InterManager Daily News 31.11.2019.

1. Capesize bulk carrier gas explosion killed Chinese crew. Chinese crew member of Capesize bulk carrier CAPE INDIA was severely injured in gas explosion on Oct 28. The ship was transiting Makassar Strait, en route from China to Australia. The ship reported accident to Indonesian Maritime Authorities and requested medevac. She was directed to Balikpapan, eastern Kalimantan. Injured seaman was transferred to rescue boat at around 0400 LT Oct 29, but was declared dead by paramedics some time later. His body was delivered to hospital in Balikpapan. Details of accident unknown, the ship left Balikpapan area and resumed voyage at around 0000 UTC Oct 29.

2. More than 20 fishing vessels caught in cyclone Kyarr in Arabian sea, distressed. More than 20 fishing vessels were reported distressed on Oct 27-28 in Arabian sea, one FV VAISHNAV DEVI MATA confirmed sank on Oct 27 in vicinity 18 40N 071 00E, all 17 crew rescued by Indian Navy. All fishing vessels were caught in cyclone KYARR, raging in Arabian sea and slowly moving towards Oman. All fishermen of Indian West Coast were warned on cyclone approach, and strongly advised not to leave ports. All distressed vessels understood to be coastal fishing vessels, with 10-12 crews on board. Two fishing vessels identified as FV KARMAL MATHA (MMSI 419506094) with 12 fishermen on board; FV ST MARY (MMSI 419817184) with 11 fishermen on board.

3. Cargo ship breached while mooring, oil leak, Latvia, Baltic sea. General cargo ship LYRA collided with pier at Liepaja Port, Latvia, early in the morning Oct 26, while mooring in strong wind. Ship’s hull was breached, oil leak reported, spilled quantity unknown. The ship was fenced off with booms, cleansing operation launched

4. Container ship grounded, refloated, Savannah. Container ship SM VANCOUVER ran aground on a sandbar while leaving Savannah, USA, at around 1900 UTC Oct 26 north of Tybee island. Grounding was said to be “soft”, the ship was refloated some 4 hours later with the help of tugs, and anchored at Savannah outer anchorage. As of 0200 UTC Oct 27, the ship was still at anchor. SM VANCOUVER is bound for Fort Lauderdale, ETA Oct 28. No damages reported so far. Understood engine failure caused the ship to veer off fairway and ground.

5. Tanker breached in collision, massive oil spill, Chittagong Product tanker DESH-I with 1,200 tons of diesel fuel on board collided with lighter vessel in Chittagong port, Bangladesh, early in the morning Oct 24. Tanker hull was breached, with following diesel fuel leak. Local sources say all tanker’s cargo leaked into river, but that’s hardly possible. Spill, nevertheless, seems to be substantial, authorities deployed all anti pollution boats, and local residents, to cleanse spilled fuel.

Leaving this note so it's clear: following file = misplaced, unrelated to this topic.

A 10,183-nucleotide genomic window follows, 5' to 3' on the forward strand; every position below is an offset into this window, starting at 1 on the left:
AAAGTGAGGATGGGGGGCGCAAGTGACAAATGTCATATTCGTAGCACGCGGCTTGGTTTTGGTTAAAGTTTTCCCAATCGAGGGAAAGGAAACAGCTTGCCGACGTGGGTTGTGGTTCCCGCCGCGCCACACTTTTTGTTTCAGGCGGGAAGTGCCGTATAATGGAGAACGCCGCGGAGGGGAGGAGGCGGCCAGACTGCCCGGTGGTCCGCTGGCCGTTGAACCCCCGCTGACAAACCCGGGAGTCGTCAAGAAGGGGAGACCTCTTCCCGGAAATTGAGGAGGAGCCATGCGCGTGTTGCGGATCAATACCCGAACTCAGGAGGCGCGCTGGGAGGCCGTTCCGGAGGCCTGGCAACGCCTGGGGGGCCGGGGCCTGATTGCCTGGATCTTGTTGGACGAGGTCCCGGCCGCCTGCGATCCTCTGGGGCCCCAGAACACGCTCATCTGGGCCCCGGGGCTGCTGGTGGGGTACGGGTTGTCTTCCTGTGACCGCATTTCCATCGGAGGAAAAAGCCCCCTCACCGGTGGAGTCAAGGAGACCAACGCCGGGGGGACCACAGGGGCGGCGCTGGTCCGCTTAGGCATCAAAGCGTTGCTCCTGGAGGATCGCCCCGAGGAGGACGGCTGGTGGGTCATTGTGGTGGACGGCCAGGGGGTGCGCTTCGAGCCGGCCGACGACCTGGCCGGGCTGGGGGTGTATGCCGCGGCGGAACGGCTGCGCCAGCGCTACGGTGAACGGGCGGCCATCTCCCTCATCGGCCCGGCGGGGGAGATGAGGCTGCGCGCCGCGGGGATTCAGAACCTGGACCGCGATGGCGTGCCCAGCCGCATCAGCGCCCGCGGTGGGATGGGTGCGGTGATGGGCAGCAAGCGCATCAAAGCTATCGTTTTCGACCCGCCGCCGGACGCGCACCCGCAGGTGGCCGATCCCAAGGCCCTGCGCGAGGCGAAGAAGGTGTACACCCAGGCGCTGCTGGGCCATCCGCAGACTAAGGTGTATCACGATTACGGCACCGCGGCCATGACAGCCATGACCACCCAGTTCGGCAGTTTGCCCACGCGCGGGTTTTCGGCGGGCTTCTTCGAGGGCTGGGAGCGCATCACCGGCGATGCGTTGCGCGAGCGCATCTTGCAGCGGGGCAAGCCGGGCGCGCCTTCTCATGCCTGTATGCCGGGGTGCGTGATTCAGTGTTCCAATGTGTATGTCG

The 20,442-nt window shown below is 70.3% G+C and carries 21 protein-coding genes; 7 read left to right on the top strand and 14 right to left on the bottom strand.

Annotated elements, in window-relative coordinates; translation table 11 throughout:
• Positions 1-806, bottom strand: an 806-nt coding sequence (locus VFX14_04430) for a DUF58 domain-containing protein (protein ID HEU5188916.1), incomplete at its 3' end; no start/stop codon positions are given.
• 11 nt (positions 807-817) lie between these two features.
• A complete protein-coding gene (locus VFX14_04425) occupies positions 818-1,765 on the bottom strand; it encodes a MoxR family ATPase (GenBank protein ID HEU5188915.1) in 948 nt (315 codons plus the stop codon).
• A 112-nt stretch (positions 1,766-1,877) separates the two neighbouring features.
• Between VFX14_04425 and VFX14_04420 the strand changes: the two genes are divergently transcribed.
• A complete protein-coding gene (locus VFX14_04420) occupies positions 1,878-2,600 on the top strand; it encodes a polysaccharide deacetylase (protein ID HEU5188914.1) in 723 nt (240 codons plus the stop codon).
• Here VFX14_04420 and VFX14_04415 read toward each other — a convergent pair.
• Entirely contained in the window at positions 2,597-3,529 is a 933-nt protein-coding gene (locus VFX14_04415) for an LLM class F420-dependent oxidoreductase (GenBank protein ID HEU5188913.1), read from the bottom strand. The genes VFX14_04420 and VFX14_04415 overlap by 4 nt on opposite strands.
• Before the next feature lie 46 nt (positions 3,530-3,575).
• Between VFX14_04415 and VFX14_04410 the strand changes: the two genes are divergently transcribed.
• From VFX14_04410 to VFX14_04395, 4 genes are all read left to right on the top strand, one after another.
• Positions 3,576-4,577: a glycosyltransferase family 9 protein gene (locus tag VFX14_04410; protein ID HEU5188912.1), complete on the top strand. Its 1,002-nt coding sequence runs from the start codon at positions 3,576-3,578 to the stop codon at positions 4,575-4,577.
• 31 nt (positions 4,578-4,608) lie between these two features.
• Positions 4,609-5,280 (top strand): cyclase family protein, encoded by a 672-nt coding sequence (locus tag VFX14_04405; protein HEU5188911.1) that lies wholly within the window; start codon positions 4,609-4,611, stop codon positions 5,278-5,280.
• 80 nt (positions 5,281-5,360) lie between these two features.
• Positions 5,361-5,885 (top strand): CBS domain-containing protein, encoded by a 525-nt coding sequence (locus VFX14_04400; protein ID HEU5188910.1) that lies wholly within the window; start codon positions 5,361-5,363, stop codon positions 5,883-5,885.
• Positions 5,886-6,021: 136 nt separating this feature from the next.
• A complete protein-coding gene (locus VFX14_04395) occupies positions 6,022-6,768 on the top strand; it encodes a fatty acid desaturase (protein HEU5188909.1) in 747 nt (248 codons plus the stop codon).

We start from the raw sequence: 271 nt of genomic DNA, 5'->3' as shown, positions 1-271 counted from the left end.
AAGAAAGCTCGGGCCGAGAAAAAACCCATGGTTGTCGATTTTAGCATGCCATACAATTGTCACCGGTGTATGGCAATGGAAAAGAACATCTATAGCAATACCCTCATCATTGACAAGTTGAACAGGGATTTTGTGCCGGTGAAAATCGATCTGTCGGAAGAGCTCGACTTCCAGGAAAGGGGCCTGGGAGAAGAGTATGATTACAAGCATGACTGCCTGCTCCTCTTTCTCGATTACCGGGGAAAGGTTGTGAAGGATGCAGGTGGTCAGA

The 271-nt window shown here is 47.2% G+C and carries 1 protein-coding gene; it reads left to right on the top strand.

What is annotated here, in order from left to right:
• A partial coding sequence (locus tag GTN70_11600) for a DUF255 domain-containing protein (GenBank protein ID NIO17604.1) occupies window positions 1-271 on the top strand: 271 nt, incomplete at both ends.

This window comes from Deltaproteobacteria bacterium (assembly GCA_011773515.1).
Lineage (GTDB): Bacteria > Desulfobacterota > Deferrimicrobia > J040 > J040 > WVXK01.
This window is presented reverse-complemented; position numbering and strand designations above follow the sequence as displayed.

6. Thai Navy News – new frigate, another one postponed, submarine keel laying ceremony. Thai Navy new addition, 3,700-ton frigate HTM BHUMIBOL ADULYADEJ (FFG-471), was visited by Thailand King and Queen on Oct 16, during anointment ceremony at Sattahip Navy Base, Gulf of Siam. The stealth-class frigate was built by Korea’s Daewoo Shipbuilding and Marine Engineering Co., under a $480 mil (14.6-billion-baht) contract. Keel was laid in Aug 2013, frigate was launched in 2017, and formally commissioned into service with the Royal Thai Navy in January of 2019

7. Ferry-Swap Deal between DFDS and Moby Fails. Danish ferry and logistics company DFDS and its Italian counterpart Moby have canceled an agreement related to Amsterdam-Newcastle ferries. In September 2019, DFDS reached the agreement with Moby to acquire two ferries, Moby Wonder and Moby Aki, for deployment on the Amsterdam-Newcastle route. Moby would in turn acquire the two passenger ferries currently operating on Amsterdam-Newcastle, King Seaways and Princess Seaways.

8. COSCO Tanker Sanctions Seen Denting Demand for High Sulphur Fuel Oil. U.S. sanctions on a top Chinese shipping fleet is set to produce a totally unintended result — less burning of the dirtiest marine fuels at sea at the start of next year, Refinitiv data showed on Tuesday. The move to blacklist ships from COSCO on Sept. 24 for allegedly ferrying sanctioned Iranian oil will undercut demand for ships’ traditional means of power because a vessel crunch meant fewer docked and attached kit to filter the dirtier fuels.

9. Shipping Companies, Retailers Look to Develop Cleaner Marine Biofuel. Top shipping, retail and transport companies are looking to develop an alternative marine fuel which aims to reduce carbon emissions from ships, in another step to push the sector to go green.
International shipping accounts for 2.2% of global carbon dioxide emissions, according to the International Maritime Organization (IMO), more than aviation’s 2% share.

10. Op-Ed: How to Judge The True Progress of Any Trade Deal: Containers Don’t Lie. Since the first tariff threats tweeted by United States President Donald Trump, the global markets have become an involuntary spectator and sometimes unwilling participant in the political reality show known as trade negotiations. For the first time in history, the veil of trade talks was ripped off and made public. Tweets replaced traditional press releases, and the global markets were tossed into the turbulent waters of discussions left with no preserver to decipher the rhetoric. The uncertainty created by the 280-character tweets of threats, chest-thumping declarations of “winning,” as well as the numerous promises of “good faith” purchases by the Chinese, have been the source of the wild swings in the global market. The intensity of rhetoric between the two countries has intentionally clouded and masked the reality of discussions. But there is one barometer of truth that can blast through this bluster: the flow of trade.


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